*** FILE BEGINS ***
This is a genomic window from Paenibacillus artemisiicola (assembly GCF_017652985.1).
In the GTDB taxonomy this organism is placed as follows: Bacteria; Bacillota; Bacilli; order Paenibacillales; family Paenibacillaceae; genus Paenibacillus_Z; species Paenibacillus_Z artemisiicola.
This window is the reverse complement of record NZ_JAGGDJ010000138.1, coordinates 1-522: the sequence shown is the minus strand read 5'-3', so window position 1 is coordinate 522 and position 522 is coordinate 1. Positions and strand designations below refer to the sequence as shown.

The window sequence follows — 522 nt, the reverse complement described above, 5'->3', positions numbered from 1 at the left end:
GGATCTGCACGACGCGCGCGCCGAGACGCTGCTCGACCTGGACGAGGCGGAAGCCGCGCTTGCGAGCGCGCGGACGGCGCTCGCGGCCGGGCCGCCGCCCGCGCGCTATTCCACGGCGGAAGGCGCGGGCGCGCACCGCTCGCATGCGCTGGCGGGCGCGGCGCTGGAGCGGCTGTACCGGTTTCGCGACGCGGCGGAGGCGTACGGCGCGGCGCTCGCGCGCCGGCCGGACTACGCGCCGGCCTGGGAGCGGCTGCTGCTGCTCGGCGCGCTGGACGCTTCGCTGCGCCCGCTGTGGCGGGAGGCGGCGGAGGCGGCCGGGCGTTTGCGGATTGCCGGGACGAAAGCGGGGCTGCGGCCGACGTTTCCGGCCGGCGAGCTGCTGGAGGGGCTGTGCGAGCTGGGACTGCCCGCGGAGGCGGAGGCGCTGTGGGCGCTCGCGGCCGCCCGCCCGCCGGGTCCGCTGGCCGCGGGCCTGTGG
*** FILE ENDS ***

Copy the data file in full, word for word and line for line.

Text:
This is a genomic window from Paenibacillus artemisiicola (assembly GCF_017652985.1).
In the GTDB taxonomy this organism is placed as follows: Bacteria; Bacillota; Bacilli; order Paenibacillales; family Paenibacillaceae; genus Paenibacillus_Z; species Paenibacillus_Z artemisiicola.
This window is the reverse complement of record NZ_JAGGDJ010000138.1, coordinates 1-522: the sequence shown is the minus strand read 5'-3', so window position 1 is coordinate 522 and position 522 is coordinate 1. Positions and strand designations below refer to the sequence as shown.

The window sequence follows — 522 nt, the reverse complement described above, 5'->3', positions numbered from 1 at the left end:
GGATCTGCACGACGCGCGCGCCGAGACGCTGCTCGACCTGGACGAGGCGGAAGCCGCGCTTGCGAGCGCGCGGACGGCGCTCGCGGCCGGGCCGCCGCCCGCGCGCTATTCCACGGCGGAAGGCGCGGGCGCGCACCGCTCGCATGCGCTGGCGGGCGCGGCGCTGGAGCGGCTGTACCGGTTTCGCGACGCGGCGGAGGCGTACGGCGCGGCGCTCGCGCGCCGGCCGGACTACGCGCCGGCCTGGGAGCGGCTGCTGCTGCTCGGCGCGCTGGACGCTTCGCTGCGCCCGCTGTGGCGGGAGGCGGCGGAGGCGGCCGGGCGTTTGCGGATTGCCGGGACGAAAGCGGGGCTGCGGCCGACGTTTCCGGCCGGCGAGCTGCTGGAGGGGCTGTGCGAGCTGGGACTGCCCGCGGAGGCGGAGGCGCTGTGGGCGCTCGCGGCCGCCCGCCCGCCGGGTCCGCTGGCCGCGGGCCTGTGG